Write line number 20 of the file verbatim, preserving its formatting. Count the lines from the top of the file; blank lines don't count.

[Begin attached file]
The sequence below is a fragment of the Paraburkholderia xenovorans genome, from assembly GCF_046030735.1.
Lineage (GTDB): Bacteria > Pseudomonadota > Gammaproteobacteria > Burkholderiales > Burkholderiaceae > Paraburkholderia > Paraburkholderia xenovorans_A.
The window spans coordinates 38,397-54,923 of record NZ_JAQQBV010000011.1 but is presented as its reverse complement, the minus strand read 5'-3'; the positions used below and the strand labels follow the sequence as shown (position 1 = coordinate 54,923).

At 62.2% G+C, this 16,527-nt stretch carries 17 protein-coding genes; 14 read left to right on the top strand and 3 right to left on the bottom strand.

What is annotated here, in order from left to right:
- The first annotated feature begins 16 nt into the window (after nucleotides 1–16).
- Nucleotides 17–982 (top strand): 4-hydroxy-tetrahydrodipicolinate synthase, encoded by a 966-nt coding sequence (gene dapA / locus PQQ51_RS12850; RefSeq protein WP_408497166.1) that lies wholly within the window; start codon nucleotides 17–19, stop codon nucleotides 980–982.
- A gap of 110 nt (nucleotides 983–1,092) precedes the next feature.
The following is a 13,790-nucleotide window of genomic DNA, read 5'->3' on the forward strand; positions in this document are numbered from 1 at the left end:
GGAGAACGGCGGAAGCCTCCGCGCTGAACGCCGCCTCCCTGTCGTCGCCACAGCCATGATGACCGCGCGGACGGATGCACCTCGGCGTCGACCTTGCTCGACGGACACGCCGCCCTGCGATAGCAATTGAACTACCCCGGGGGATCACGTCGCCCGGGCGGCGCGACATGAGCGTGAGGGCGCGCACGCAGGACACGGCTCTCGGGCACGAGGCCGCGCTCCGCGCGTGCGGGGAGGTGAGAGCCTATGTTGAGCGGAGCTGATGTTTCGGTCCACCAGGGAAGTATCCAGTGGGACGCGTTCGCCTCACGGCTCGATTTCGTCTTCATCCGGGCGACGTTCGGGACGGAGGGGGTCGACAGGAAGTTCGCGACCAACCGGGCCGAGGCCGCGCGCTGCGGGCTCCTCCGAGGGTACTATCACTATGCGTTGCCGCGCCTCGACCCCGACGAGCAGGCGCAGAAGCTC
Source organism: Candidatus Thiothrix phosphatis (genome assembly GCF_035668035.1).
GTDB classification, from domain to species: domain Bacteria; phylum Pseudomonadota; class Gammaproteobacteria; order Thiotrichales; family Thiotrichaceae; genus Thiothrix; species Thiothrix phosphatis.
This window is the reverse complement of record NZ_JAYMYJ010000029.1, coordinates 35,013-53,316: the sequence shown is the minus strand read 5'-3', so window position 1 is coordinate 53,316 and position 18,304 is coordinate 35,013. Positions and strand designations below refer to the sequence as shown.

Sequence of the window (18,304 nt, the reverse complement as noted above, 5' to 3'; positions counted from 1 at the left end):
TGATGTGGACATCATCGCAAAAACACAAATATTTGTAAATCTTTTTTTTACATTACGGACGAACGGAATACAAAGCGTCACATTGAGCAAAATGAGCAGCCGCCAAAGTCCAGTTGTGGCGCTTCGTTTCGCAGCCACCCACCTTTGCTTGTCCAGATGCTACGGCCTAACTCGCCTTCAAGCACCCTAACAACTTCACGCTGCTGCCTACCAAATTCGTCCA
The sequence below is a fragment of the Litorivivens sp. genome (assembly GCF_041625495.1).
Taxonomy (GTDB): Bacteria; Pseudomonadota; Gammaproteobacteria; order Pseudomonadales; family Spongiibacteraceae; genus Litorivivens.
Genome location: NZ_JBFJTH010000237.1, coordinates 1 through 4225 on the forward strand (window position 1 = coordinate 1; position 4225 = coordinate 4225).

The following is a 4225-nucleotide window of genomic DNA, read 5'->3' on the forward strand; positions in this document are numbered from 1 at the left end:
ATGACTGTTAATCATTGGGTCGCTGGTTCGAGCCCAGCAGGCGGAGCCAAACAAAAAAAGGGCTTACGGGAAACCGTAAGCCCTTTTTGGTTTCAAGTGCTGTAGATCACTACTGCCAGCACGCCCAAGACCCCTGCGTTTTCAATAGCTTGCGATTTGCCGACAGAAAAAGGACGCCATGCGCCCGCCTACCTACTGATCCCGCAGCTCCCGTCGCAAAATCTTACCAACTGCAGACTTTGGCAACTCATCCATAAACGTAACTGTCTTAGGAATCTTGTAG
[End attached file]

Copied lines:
ATGACTGTTAATCATTGGGTCGCTGGTTCGAGCCCAGCAGGCGGAGCCAAACAAAAAAAGGGCTTACGGGAAACCGTAAGCCCTTTTTGGTTTCAAGTGCTGTAGATCACTACTGCCAGCACGCCCAAGACCCCTGCGTTTTCAATAGCTTGCGATTTGCCGACAGAAAAAGGACGCCATGCGCCCGCCTACCTACTGATCCCGCAGCTCCCGTCGCAAAATCTTACCAACTGCAGACTTTGGCAACTCATCCATAAACGTAACTGTCTTAGGAATCTTGTAG